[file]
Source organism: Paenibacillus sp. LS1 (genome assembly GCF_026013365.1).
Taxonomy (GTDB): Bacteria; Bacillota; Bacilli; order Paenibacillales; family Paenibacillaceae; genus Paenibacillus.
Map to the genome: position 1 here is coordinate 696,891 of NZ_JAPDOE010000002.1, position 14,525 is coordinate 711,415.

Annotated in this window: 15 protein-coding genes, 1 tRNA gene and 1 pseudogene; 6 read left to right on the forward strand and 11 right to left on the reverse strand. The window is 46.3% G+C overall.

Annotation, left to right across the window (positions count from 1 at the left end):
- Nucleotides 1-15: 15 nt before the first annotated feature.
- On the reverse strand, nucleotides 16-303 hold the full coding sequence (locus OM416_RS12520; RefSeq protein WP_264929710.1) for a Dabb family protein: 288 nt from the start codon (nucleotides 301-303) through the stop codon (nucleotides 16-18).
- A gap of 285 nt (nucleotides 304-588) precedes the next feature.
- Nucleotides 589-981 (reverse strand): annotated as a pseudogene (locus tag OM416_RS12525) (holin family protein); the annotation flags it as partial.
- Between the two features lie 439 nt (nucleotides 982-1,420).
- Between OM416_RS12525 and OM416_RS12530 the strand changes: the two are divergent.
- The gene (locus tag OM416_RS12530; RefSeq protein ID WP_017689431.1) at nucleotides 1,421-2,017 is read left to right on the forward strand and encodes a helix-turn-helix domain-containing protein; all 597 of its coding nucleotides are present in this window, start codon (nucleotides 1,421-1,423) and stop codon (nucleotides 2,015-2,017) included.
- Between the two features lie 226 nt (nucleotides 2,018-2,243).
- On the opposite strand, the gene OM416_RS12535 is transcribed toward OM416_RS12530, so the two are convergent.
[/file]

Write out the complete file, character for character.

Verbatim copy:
Source organism: Paenibacillus sp. LS1 (genome assembly GCF_026013365.1).
Taxonomy (GTDB): Bacteria; Bacillota; Bacilli; order Paenibacillales; family Paenibacillaceae; genus Paenibacillus.
Map to the genome: position 1 here is coordinate 696,891 of NZ_JAPDOE010000002.1, position 14,525 is coordinate 711,415.

Annotated in this window: 15 protein-coding genes, 1 tRNA gene and 1 pseudogene; 6 read left to right on the forward strand and 11 right to left on the reverse strand. The window is 46.3% G+C overall.

Annotation, left to right across the window (positions count from 1 at the left end):
- Nucleotides 1-15: 15 nt before the first annotated feature.
- On the reverse strand, nucleotides 16-303 hold the full coding sequence (locus OM416_RS12520; RefSeq protein WP_264929710.1) for a Dabb family protein: 288 nt from the start codon (nucleotides 301-303) through the stop codon (nucleotides 16-18).
- A gap of 285 nt (nucleotides 304-588) precedes the next feature.
- Nucleotides 589-981 (reverse strand): annotated as a pseudogene (locus tag OM416_RS12525) (holin family protein); the annotation flags it as partial.
- Between the two features lie 439 nt (nucleotides 982-1,420).
- Between OM416_RS12525 and OM416_RS12530 the strand changes: the two are divergent.
- The gene (locus tag OM416_RS12530; RefSeq protein ID WP_017689431.1) at nucleotides 1,421-2,017 is read left to right on the forward strand and encodes a helix-turn-helix domain-containing protein; all 597 of its coding nucleotides are present in this window, start codon (nucleotides 1,421-1,423) and stop codon (nucleotides 2,015-2,017) included.
- Between the two features lie 226 nt (nucleotides 2,018-2,243).
- On the opposite strand, the gene OM416_RS12535 is transcribed toward OM416_RS12530, so the two are convergent.